Two years later, remote access was offered for Georgetown University (Washington, D.C.), the first non-NIH location to have access to “IPPCR.” In 2002, the first international remote access was provided through MAT and Asociados, based in Buenos Aries, Argentina. The international audience has been growing ever since.
Since the course’s inception, the number and content of the lectures have increased, as has course enrollment. To date, more than 28,000 individuals have enrolled in the “IPPCR” course. For the current academic year, there are nearly 7,000 students registered, with 524 at the NIH Bethesda campus and 6,290 at 123 remote academic sites. Fifty-four of the remote sites are outside of the United States, with twenty-six nations participating as partners for the current course. (See sidebar for full details.)
An abbreviated, weeklong version of the course has also been taught abroad to bring the face-to-face learning experience to clinicians overseas. Most recently, the course was taken to Cape Town, South Africa, in 2015 as a part of an agreement between NIH and the South African Medical Research Council. Other nations that have co-hosted the weeklong course with the NIH Clinical Center are China (Beijing and Chengdu), Russia, Nigeria, India, and Brazil.
In addition to teaching the principles of clinical research, the live international courses have also focused on enhancing collaborations between scientists in biomedical and behavioral research at NIH and those in the host nations. In addition, a core principle with all of the international partners has been to try to enable the participating students to become teachers themselves and to share their new knowledge with colleagues, following a “train the trainer” model.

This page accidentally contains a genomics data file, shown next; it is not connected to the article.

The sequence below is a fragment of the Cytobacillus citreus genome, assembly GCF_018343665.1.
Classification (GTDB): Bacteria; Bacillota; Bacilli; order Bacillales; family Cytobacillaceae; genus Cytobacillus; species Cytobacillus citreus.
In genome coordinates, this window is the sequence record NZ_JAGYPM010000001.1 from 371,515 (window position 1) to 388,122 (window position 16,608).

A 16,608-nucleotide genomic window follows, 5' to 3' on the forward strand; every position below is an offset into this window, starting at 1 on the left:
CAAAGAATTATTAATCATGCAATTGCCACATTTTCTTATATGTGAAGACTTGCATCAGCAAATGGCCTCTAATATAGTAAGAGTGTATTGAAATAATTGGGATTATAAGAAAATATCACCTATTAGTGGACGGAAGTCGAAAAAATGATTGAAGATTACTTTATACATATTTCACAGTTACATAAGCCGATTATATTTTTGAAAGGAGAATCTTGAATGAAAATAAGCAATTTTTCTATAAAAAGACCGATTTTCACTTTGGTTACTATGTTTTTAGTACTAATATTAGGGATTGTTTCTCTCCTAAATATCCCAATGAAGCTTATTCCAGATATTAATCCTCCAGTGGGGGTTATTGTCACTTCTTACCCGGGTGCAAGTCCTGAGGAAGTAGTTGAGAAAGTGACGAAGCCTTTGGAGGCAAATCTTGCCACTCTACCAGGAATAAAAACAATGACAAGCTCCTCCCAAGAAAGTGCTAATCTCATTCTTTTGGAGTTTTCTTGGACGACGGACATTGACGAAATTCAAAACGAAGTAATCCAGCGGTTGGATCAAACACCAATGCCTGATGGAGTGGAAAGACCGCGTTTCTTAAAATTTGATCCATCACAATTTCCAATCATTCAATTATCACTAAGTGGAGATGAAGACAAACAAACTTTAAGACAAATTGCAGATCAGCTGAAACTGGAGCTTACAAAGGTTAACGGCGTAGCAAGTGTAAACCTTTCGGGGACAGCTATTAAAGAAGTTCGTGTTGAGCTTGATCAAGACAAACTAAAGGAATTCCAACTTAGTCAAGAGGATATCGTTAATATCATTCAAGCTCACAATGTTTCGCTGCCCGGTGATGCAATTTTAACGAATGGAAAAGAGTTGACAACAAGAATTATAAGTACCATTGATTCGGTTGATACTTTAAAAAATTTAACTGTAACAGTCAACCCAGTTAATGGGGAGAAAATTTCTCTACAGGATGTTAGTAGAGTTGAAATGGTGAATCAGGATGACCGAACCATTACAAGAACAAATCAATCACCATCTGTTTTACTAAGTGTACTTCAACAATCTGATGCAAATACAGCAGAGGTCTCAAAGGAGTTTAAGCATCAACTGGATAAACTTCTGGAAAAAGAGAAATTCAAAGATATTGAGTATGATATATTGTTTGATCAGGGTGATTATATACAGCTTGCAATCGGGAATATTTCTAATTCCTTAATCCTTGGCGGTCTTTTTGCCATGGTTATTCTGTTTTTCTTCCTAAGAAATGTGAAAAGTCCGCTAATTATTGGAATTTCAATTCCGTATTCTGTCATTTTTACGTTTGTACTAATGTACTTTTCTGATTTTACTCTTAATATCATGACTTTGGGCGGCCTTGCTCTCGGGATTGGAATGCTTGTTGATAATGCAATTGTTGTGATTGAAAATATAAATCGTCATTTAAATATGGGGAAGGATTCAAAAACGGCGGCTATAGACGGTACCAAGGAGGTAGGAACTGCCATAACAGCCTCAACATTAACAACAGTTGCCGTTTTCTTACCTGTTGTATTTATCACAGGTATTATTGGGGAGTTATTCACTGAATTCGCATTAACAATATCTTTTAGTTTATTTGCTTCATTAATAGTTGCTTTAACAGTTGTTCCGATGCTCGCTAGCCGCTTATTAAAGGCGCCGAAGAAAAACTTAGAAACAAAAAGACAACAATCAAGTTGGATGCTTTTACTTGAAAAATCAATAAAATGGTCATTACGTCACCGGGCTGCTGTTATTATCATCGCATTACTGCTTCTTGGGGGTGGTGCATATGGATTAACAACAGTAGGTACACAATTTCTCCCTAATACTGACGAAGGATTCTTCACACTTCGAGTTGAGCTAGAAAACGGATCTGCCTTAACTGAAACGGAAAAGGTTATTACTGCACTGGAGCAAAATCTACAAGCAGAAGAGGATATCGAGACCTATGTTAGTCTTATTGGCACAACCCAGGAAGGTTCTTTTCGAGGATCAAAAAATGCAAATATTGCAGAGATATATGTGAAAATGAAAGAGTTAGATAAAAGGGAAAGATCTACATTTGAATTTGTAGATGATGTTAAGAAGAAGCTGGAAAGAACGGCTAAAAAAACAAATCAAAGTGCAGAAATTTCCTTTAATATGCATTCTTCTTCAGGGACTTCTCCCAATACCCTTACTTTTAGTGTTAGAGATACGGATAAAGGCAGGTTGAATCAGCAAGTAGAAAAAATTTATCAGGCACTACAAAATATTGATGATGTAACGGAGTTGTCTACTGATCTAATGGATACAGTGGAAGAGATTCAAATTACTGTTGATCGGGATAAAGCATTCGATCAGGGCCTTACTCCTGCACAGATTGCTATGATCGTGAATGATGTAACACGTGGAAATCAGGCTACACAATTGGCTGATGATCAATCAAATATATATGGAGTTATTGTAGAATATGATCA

The textbook used for the course, Principles and Practice of Clinical Research, was first edited by Gallin and published in 2002. Second and third editions were published in 2007 and 2012 and were edited by Gallin and Frederick P. Ognibene, the Clinical Center’s deputy director for Educational Affairs and Strategic Partnerships. As a testament to the international desire for clinical-research knowledge, the first edition of the text was translated into Japanese; the second edition into Chinese and Russian; and the third edition into Chinese and Japanese (in press). In addition, many academic institutions are using the textbook for other local instruction and programs in clinical research, in addition to “IPPCR.”
Recognizing that the clinical-research environment is constantly evolving, instructors have added topics to the class to ensure that its participants remain abreast of current areas of concern. Recent additions to the curriculum include management of clinical data and electronic health records; research on health disparities; and community-based research.
Since 2005, Ognibene has been “IPPCR” co-director with Gallin, and in 2013, Laura Lee Johnson, a biostatistician currently working at the FDA’s Center for Drug Evaluation and Research, joined as a third co-director.
In addition to “IPPCR,” the Clinical Center has two other courses in its core curriculum in clinical research. The “Principles of Clinical Pharmacology” course has been taught annually since 1998, and the “Ethical and Regulatory Aspects of Clinical Research” course since 1999. Both also use Web-based, long-distance learning techniques. For all three core curriculum courses, a cumulative total of 44,015 students have been enrolled since their inception.
“It has been incredibly gratifying to see this program grow from a concept into an international program,” said Gallin. “The hunger for this information, and the ability to draw upon internationally renowned experts, is a true testament to the influence and global reach of the Clinical Center.”